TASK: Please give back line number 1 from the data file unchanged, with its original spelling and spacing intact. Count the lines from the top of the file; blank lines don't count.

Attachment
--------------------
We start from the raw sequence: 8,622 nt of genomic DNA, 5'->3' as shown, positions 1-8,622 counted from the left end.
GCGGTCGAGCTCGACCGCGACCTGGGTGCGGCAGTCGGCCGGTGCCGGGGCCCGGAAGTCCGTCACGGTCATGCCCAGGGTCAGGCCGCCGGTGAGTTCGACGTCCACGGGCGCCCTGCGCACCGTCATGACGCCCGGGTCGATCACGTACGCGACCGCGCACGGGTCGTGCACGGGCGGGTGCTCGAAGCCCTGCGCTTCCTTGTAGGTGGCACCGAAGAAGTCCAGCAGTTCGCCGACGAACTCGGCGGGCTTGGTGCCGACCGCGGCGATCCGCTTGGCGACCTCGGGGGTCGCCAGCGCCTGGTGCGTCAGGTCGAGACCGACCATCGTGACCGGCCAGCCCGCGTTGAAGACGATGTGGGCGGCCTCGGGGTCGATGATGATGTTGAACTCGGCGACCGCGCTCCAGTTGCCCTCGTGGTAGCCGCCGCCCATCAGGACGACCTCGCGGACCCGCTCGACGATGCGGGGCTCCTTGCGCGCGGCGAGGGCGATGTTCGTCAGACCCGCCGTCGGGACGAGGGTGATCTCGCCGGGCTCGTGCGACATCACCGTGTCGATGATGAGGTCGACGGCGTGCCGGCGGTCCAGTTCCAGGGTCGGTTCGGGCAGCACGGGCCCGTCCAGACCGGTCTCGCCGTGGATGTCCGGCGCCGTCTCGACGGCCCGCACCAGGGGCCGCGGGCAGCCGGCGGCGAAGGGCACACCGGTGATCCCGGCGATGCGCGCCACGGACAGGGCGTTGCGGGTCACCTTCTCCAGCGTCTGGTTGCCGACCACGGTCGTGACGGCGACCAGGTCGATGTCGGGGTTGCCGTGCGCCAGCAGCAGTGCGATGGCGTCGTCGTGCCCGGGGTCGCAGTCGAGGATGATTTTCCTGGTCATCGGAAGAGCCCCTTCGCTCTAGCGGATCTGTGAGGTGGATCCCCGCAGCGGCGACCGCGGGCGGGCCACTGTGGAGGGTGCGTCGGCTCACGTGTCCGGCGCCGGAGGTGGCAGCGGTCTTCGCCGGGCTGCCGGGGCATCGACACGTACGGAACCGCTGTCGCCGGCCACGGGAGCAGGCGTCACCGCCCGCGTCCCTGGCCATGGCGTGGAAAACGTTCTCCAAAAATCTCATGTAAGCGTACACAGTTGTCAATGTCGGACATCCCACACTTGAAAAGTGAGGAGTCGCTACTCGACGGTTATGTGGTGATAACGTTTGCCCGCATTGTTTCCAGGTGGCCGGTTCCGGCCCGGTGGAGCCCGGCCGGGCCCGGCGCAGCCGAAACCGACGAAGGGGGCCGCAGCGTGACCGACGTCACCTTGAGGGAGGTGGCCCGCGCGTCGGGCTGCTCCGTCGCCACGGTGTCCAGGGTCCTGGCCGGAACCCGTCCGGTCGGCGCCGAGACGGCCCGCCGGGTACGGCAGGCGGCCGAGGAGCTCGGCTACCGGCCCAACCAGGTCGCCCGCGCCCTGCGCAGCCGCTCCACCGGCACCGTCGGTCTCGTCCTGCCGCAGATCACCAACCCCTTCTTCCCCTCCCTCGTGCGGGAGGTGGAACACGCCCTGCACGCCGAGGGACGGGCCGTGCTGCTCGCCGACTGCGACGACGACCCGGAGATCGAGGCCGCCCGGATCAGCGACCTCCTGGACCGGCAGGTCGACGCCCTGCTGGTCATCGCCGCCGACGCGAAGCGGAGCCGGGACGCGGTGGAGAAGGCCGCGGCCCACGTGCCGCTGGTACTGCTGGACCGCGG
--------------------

We start from the raw sequence: 8,622 nt of genomic DNA, 5'->3' as shown, positions 1-8,622 counted from the left end.